Peruvian economy highlighted in annual Americas Conference, focusing on the future of Latin America.
By Jessica M. Castillo
CORAL GABLES, Fla. (September 22, 2016)—In a visit to the University of Miami organized by the Miami Herald and el Nuevo Herald last week, newly elected Peruvian President Pedro Pablo Kuczynski discussed the need for diversifying the Andean nation’s economy and the future of Latin America.
Hosted at the University’s Braman Miller Center for Jewish Student Life and moderated in Spanish by The Herald’s Andres Oppenheimer, the annual Americas Conference Series reflected University of Miami President Julio Frenk’s hopes and aspirations for the University as it approaches its centennial.
“The University of Miami is in a unique position to become the hemispheric university, in other words, the pole that unites the huge intellectual capital of the entire region with collaborative platforms aimed at finding solutions and with resources for innovation,” Frenk said in his opening remarks.
It was fitting for the series, which focuses on discussing economic, political and public policy issues facing the U.S. and Latin America, to feature Kuczynski. Nicknamed PPK for his initials, he is an Oxford- and Princeton-educated economist with decades of experience at the World Bank, the International Monetary Fund, and in private banking on Wall Street and in Miami. He also has served as Peru’s prime minister, economy and finance minister, mining minister, and head of the Central Reserve Bank.
Attended by Latin American business leaders and members of the media and broader South Florida community, the discussion focused on Kuczynski’s seasoned perspective on how to continue growing the Peruvian economy and make it another beacon of opportunity in Latin America. Kuczynski, whose second vice president is Mercedes Araoz, an alumna of UM’s School of Business Administration, called for greater investments in key sectors including tourism, agribusiness, and infrastructure to support irrigation projects and the raw materials industry.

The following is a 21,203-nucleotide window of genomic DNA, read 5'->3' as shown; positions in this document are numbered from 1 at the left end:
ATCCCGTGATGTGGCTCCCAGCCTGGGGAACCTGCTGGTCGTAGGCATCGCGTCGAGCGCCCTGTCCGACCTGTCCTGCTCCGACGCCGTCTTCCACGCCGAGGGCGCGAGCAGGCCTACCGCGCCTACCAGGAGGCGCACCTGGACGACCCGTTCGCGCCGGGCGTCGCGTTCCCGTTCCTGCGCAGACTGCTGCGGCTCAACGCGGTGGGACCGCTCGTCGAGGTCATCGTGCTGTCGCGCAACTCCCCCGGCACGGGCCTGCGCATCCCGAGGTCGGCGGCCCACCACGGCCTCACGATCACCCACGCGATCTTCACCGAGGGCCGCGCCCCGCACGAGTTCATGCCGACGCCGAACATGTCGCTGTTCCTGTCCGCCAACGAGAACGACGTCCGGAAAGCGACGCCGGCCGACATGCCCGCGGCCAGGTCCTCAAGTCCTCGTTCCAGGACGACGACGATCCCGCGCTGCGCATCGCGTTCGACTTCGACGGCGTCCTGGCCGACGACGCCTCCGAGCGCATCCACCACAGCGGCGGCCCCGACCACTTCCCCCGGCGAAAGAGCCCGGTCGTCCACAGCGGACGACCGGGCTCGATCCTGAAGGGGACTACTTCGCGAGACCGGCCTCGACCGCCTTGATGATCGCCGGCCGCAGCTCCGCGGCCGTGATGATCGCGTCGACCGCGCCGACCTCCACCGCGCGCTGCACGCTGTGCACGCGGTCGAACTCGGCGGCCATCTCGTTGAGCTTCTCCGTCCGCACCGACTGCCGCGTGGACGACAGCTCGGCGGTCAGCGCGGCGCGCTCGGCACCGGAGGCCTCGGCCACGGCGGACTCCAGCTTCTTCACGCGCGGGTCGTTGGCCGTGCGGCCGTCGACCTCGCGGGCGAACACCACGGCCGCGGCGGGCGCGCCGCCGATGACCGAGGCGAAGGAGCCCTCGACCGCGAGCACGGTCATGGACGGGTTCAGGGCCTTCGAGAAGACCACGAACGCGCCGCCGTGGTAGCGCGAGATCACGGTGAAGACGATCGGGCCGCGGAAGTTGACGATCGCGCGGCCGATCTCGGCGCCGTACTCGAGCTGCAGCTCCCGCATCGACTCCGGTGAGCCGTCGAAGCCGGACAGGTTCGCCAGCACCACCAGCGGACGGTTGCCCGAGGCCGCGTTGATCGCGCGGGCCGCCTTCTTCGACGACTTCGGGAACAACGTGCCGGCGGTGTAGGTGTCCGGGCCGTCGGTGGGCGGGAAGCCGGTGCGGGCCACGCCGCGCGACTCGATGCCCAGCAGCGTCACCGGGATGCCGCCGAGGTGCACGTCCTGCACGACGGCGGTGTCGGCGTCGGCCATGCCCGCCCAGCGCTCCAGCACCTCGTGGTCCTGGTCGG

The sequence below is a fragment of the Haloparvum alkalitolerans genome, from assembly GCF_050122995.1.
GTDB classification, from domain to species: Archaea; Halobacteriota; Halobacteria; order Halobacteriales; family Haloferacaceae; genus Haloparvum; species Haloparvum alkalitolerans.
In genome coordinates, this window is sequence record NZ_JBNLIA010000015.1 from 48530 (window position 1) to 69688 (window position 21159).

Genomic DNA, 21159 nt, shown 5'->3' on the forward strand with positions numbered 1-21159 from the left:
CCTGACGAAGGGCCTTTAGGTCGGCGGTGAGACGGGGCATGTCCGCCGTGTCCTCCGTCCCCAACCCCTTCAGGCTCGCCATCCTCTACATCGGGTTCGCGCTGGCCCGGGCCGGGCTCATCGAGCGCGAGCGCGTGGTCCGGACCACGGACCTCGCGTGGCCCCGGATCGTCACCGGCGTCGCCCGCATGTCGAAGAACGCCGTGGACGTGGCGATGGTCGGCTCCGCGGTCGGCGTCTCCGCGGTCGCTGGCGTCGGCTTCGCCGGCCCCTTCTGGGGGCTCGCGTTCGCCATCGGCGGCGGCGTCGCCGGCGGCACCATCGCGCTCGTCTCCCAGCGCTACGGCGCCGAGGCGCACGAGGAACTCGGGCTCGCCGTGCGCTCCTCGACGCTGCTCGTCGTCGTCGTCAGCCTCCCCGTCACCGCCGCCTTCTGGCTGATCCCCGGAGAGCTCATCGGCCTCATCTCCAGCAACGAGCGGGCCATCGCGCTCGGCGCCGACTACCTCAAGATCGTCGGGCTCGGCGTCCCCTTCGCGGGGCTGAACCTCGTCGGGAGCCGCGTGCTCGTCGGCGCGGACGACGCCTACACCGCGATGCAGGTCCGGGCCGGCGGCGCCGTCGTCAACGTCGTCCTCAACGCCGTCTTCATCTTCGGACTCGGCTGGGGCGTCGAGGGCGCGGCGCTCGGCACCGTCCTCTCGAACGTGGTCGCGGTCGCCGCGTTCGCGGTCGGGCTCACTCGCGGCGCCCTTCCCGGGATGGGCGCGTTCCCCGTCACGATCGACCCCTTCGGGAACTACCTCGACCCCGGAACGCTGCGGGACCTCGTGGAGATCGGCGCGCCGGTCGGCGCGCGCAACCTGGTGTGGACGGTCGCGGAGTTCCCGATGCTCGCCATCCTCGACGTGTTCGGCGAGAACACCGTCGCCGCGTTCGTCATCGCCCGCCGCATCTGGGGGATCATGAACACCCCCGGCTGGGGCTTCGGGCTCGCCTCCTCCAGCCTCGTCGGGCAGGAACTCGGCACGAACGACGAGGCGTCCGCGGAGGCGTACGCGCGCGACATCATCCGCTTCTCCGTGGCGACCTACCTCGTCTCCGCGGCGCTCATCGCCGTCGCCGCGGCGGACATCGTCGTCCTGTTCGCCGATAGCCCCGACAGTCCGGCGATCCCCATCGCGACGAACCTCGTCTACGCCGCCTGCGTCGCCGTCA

“We need to have a diversified economy,” he said. “It doesn’t matter if that includes raw materials. To think that exporting raw materials is bad is a huge mistake. Look at Canada and Australia. But raw materials or not, it should still be diversified.”
Kuczynski echoed his call from his presidential campaign to lessen bureaucratic hurdles. “We need to allow the economy to grow and not let government get in the way of growth.”
He also fielded questions about Venezuela and Cuba and their respective changing political, social, and economic landscapes. Most vocal about Peru’s continental neighbor, Kuczynski called for the need for a humanitarian aid group, composed of Peru and other Latin American countries, to provide Venezuelans with much-needed food, health care, and other basic services which so many have so little access to.
“From one day to the next, the country will face total collapse and there will be blood in the streets,” warned Kuczynski. “But, Peru is a middle-income country,” he said, “and this can’t be done without Brazil, the leading Latin American economy.”
Yet Kuczynski expressed optimism about the future and the importance of opportunities for starting over. “We’ve hit rock bottom before and I know we will get back up.”